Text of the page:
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El NiƱo Preparedness

What is El Niño?El Nino Graphic
El Niño is a phenomenon of the ocean atmosphere system in the tropical Pacific.  It displaces a huge volume of warm water from the western Pacific, moving it to the eastern Pacific.  This disruption has important consequences for weather and climate around the globe. The National Oceanic and Atmospheric Administration (NOAA) and the National Weather Service (NWS) have issued an "Advisory" alert for the 2015-2016 Winter season. El Niño is not a single storm like a hurricane, tornado, or severe thunderstorm.  Rather, we might see a series of storms over a period of days producing above normal rainfall totals. There is also the possibility of powerful, drenching rainstorms that can quickly create flooding, mud flows, and trouble on many fronts. 

Get Ready
Protecting your family and your property is your best bet against an unpredictable heavy rainy season. Here are some ways to better position yourself against whatever challenges El Niño throws your way.

  • Assemble an Emergency Supply Kit as recommended by the American Red Cross.
  • Sign up for San Bernardino County's Telephone Emergency Notification System (TENS) alerts.
  • Consider purchasing flood insurance, many homeowner policies do not cover flood damage.
  • Create a list of items ahead of time to take with you if you are asked to evacuate.  Consider items such as keys, cash and credit cards, photos, insurance papers, computers, prescriptions, phone chargers, and pet supplies. 
  • Keep debris clear from rain gutters, downspouts, and drains so water can flow and drain properly. 
  • If you home and yard is prone to erosion in heavy rains, consider implementing erosion control mechanisms such as sand bagging and wattles.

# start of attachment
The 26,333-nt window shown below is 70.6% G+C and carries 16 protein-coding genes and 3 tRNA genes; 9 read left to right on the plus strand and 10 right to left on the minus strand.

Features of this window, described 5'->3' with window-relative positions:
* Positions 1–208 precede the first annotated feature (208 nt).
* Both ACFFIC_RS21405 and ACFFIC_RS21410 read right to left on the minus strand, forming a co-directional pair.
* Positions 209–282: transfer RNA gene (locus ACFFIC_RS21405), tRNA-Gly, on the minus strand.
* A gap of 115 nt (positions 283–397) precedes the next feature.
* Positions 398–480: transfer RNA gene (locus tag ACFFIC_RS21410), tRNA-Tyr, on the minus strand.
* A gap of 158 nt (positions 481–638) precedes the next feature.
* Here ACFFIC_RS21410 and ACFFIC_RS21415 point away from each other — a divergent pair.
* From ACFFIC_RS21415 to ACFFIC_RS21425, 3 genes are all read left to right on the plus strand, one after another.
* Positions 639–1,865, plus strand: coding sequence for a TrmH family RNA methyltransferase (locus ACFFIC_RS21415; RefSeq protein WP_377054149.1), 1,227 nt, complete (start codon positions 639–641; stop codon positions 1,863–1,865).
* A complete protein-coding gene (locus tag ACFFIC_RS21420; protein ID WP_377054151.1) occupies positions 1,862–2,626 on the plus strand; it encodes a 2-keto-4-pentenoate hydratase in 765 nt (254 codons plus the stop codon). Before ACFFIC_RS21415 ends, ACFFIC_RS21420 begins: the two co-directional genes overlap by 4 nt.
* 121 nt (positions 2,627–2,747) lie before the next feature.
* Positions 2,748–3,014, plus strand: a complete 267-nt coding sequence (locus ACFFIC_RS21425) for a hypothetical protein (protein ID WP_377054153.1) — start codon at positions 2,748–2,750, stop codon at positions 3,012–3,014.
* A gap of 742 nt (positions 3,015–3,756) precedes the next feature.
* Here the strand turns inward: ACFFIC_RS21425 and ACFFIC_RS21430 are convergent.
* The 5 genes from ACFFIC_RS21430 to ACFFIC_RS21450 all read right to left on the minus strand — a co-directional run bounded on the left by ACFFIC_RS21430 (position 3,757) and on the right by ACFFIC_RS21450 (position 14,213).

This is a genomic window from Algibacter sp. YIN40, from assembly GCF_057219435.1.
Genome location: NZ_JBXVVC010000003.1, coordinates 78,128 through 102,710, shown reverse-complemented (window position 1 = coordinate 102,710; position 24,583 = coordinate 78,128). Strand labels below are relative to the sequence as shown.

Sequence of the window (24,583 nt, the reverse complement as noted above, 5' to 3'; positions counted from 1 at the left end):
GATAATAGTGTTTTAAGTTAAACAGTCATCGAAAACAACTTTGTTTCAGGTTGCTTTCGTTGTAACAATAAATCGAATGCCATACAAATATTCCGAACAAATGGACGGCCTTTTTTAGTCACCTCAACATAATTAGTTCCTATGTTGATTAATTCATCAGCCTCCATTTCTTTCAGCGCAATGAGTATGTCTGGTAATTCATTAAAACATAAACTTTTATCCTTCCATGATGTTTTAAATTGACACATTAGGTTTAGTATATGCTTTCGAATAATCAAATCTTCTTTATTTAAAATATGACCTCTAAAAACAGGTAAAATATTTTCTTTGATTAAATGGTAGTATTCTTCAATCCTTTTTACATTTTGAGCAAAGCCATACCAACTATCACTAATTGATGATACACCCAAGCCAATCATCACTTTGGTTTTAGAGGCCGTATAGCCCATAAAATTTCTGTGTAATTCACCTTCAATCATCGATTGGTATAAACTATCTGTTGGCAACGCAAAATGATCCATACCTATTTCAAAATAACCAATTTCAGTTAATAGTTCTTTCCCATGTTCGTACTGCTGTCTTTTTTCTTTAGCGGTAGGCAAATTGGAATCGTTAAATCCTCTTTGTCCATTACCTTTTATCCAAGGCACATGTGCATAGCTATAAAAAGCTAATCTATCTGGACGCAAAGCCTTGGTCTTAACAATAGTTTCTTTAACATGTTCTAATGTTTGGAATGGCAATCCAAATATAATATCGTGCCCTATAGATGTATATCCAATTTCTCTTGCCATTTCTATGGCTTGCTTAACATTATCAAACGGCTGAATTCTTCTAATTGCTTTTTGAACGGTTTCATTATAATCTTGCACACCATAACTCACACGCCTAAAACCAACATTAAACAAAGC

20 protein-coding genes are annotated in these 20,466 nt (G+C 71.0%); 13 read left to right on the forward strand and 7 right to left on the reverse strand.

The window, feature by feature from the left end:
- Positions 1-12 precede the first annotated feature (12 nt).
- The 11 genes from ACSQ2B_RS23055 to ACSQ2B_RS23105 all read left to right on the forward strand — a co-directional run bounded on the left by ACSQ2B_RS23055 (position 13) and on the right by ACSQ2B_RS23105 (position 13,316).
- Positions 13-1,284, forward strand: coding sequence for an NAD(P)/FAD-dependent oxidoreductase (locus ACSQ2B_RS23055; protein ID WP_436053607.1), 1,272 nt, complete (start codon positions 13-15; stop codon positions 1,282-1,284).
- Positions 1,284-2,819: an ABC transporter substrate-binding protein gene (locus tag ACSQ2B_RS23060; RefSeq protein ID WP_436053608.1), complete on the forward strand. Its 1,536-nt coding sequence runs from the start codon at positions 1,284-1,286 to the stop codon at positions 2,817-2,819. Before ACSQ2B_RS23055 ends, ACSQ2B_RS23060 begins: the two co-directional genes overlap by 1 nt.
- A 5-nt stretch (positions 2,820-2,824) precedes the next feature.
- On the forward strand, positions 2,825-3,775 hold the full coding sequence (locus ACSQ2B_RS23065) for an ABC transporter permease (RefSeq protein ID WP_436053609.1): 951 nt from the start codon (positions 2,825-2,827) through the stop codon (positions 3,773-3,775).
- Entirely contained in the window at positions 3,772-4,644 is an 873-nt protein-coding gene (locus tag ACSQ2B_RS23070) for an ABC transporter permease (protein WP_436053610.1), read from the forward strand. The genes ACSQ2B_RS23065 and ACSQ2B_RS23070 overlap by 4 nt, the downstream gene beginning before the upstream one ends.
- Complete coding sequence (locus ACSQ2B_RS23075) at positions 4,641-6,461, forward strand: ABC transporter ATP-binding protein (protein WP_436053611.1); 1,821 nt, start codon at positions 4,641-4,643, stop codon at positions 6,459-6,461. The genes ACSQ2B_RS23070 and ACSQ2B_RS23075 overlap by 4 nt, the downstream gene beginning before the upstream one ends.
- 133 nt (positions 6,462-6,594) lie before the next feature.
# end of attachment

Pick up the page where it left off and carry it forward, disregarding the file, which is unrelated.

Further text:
• Have a supply of sandbags and other flood prevention materials such as plastic sheeting, plywood, and tarps on hand.
  • Check the roof for leaks, damage, or displaced tiles and pay special attention to areas where separation could occur, such as around the chimney.

El Nino Preparedness Flyer

Flood Terminology

Flood Watch - Flooding is possible in your area.
Flood Warning - Flooding in your area is imminent or already occurring.
Flash Flood - A sudden, violent flood.  Flash Floods often come as a wave, and with little to no warning.   

Properly placed sandbags will redirect water, mud, and debris but they will not completely seal out water.  Sandbags should be used for low-flow protection (up to two feet). 

Where Can I Get Sandbags?
The City of Chino Hills has provided a limited supply of sand and bags for residents at the following Fire Stations:  

  • Fire Station 62, 5551 Butterfield Ranch Road, Chino Hills
  • Fire Station 64, 16231 Canon Lane, Chino Hills

Citizens with proof of residency will be issued 25 sandbags per household. Bring your own shovel to fill the sandbags. For properties that require significant sandbagging, sandbags are available for purchase at local hardware stores. Some hardware stores provide free sandbags. Sandbags will be available for as long as supplies last. For more information, please call (909) 364-2800.

How Many Sandbags Do I Need?
For 100 Lineal feet of a sandbag wall: 
One foot High:  600 - 800 bags, 10 - 13 cubic yards of sand 
Two feet High:  1,400 - 2,000 bags, 23 - 33 cubic yards of sand
Three feet High:  2,200 - 3,400 bags, 37 - 57 cubic yards of sand

For More Resources on Flooding and Flood Preparation 
Chino Valley Fire District
San Bernardino County 
San Bernardino County Department of Public Works
National Weather Service
National Oceanic and Atmospheric Association El Niño Portal
Federal Emergency Management Agency
National Flood Insurance Program